Like many people in rural areas, my great grandmother made jelly. Mostly, she made grape jelly because that is what we had. Sometimes there would be rhubarb, peach or strawberry, but most of the times it was grape. I learned how to make jelly from her and from a kindly neighbor lady across the street after Mammy passed.
When the jelly was done, it was usually put in recycled jars from just about anything. As long as there was a lid that met up with the jar (and there wasn't any odor that would affect the taste of the jelly lingering on the lid) it was fair game.
After the jelly was put in these jars, a layer of parafin wax was put over the jelly to seal it. I still remember this wax came in a box about the size of a pound of butter. There were sheets of wax about a half inch thick in it. Gulf was one of the brands. Mammy would melt that wax in an old tin can on real low heat on the stove, then carefully pour over the jelly.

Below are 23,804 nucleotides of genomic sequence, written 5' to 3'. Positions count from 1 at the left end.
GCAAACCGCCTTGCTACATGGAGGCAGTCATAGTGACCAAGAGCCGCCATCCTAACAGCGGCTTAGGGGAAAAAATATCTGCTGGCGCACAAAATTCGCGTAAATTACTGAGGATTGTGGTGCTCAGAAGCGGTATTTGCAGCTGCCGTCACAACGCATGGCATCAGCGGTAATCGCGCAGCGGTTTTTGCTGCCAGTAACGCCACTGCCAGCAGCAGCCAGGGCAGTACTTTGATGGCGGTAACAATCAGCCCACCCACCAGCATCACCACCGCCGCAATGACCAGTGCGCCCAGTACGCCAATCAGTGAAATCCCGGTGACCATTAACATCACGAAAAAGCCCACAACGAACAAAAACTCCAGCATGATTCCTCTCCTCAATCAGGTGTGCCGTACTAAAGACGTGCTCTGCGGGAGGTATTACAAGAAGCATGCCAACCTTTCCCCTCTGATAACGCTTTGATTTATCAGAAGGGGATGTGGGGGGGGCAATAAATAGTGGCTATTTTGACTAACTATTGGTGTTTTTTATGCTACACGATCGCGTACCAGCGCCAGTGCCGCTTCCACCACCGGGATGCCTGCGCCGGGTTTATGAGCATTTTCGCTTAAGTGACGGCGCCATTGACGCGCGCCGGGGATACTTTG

Down to the root cellar those jars would go and all winter we had jelly!
These days, that's not the way we seal jelly. A much safer way to do it, using a hot water bath canner or a pressure cooker, is the only way to go now. I don't want anyone to think I'm suggesting they seal jelly in that manner. I am not.
Funny how those memories just pop into your head sometimes. When I opened that jar of jelly, for a very brief second I halfway expected to see wax on top!